Accountants are jeopardising their role as the trusted adviser for SMSFs by not embracing the licensing regime following the removal of the accountant’s exemption and with financial planners becoming more willing to adapt to new education standards and other regulations.
That was the warning from Licensing for Accountants founder and chief executive Kath Bowler, who said financial planners have realised the need to increase their service standards in light of the Financial Adviser Standards and Ethics Authority (FASEA) issuing new education and professional standards, and inquiries such as the royal commission into banking and financial services.
“I think there’s a risk that if the accountants do not get their act together, they will not be able to play in the advisory space,” Bowler told the recent SMSF Association “Accountants and SMSFs – what lies ahead?” roundtable.
The roundtable, conducted as part of the association’s inaugural SMSF Week last week, also heard from Bowler that the accountants’ licensing regime requires urgent fixes to tackle the issues hindering accountants from advising SMSF trustees and members.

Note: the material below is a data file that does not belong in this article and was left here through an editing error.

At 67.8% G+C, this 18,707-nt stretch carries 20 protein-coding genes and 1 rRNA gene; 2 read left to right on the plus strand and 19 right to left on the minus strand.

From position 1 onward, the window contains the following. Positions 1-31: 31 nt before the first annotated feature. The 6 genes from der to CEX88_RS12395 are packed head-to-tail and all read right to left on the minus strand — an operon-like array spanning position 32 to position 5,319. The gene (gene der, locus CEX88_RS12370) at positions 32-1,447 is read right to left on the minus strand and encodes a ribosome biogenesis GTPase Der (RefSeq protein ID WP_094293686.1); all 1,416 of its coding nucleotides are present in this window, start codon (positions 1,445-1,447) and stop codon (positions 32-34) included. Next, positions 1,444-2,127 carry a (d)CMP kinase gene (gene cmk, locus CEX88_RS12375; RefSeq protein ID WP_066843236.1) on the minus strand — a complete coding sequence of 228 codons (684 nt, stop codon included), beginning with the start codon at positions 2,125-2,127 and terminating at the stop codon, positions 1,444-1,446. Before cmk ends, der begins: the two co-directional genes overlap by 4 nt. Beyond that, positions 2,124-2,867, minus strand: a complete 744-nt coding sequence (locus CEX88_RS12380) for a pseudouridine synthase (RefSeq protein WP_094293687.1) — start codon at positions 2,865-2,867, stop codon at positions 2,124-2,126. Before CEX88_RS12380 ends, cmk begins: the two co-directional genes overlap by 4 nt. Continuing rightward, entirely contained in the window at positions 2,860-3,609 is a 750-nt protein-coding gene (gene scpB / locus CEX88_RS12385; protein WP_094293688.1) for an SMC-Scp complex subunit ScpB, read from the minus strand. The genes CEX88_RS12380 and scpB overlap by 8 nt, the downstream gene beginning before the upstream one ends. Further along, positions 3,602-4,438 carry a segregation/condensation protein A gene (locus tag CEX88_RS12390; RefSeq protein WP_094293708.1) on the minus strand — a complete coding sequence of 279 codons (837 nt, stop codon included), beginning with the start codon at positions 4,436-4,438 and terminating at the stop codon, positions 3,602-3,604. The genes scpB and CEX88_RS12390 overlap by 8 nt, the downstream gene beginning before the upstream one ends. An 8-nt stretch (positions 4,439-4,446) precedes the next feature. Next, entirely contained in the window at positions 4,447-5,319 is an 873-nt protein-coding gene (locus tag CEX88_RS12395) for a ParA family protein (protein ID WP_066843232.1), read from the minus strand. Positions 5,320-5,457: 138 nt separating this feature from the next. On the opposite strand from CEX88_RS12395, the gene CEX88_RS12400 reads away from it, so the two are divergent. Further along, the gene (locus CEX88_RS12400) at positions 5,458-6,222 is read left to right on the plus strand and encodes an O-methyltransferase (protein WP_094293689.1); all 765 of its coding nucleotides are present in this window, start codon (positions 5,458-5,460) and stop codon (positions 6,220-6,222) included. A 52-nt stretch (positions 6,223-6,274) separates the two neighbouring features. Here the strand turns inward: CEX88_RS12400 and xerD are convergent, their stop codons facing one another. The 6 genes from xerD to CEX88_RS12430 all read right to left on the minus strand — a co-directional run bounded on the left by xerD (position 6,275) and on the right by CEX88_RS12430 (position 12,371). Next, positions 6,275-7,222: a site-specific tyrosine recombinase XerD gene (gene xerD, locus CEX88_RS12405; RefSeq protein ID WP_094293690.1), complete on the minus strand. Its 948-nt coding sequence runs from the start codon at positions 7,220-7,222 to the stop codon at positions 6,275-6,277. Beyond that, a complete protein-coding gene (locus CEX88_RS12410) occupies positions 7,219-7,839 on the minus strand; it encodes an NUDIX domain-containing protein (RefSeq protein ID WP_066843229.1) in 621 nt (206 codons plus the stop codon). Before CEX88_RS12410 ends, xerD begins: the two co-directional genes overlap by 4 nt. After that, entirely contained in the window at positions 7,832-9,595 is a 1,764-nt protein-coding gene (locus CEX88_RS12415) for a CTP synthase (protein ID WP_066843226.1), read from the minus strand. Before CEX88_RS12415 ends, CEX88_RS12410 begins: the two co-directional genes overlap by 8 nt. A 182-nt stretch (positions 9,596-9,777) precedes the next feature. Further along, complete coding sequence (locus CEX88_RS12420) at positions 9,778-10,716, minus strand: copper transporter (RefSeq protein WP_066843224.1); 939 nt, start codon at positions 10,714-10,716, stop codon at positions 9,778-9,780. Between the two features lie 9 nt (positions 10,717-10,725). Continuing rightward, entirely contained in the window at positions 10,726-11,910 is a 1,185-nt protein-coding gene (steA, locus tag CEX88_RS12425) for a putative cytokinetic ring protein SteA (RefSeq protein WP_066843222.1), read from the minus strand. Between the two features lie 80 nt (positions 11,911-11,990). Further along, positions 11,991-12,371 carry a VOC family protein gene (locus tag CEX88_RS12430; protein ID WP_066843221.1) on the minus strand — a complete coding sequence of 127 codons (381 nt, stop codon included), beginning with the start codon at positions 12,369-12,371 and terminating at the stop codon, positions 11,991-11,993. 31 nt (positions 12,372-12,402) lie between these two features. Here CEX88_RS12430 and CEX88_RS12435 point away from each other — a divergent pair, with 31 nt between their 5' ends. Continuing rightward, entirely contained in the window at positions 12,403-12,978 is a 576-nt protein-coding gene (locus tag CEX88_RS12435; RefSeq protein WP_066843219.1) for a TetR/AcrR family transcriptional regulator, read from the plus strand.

“Unless there are some practical solutions moving forward, [accountants] are going to lose that space to planners because they’re kind of getting their act together,” she said.
She said following the removal of the accountants’ exemption, the Australian financial services licence models, both full and limited, have not worked efficiently.
Furthermore, she said she had observed some accountants hesitating to work under an institutional firm’s licence as they fear they will have to sell products.
In terms of working under the authorised representative model, she said some were given absolute freedom without monitoring, which led to their collapse.
On the other hand, some organisations, such as CPA Australia’s CPA Advice, had excessive checks and balances in place to manage risk and never gained momentum, she said.
“I think also [accountants] are still so busy with their accounting work they struggle to seize the opportunity of having a licence,” she noted.
“They’re still using it in a reactive way and they’re constantly seeking opportunities to get out of licensing, instead of getting the most out of licensing.”
One reason accountants are trying to exit licensing frameworks is because they cannot operate efficiently and profitably, she added.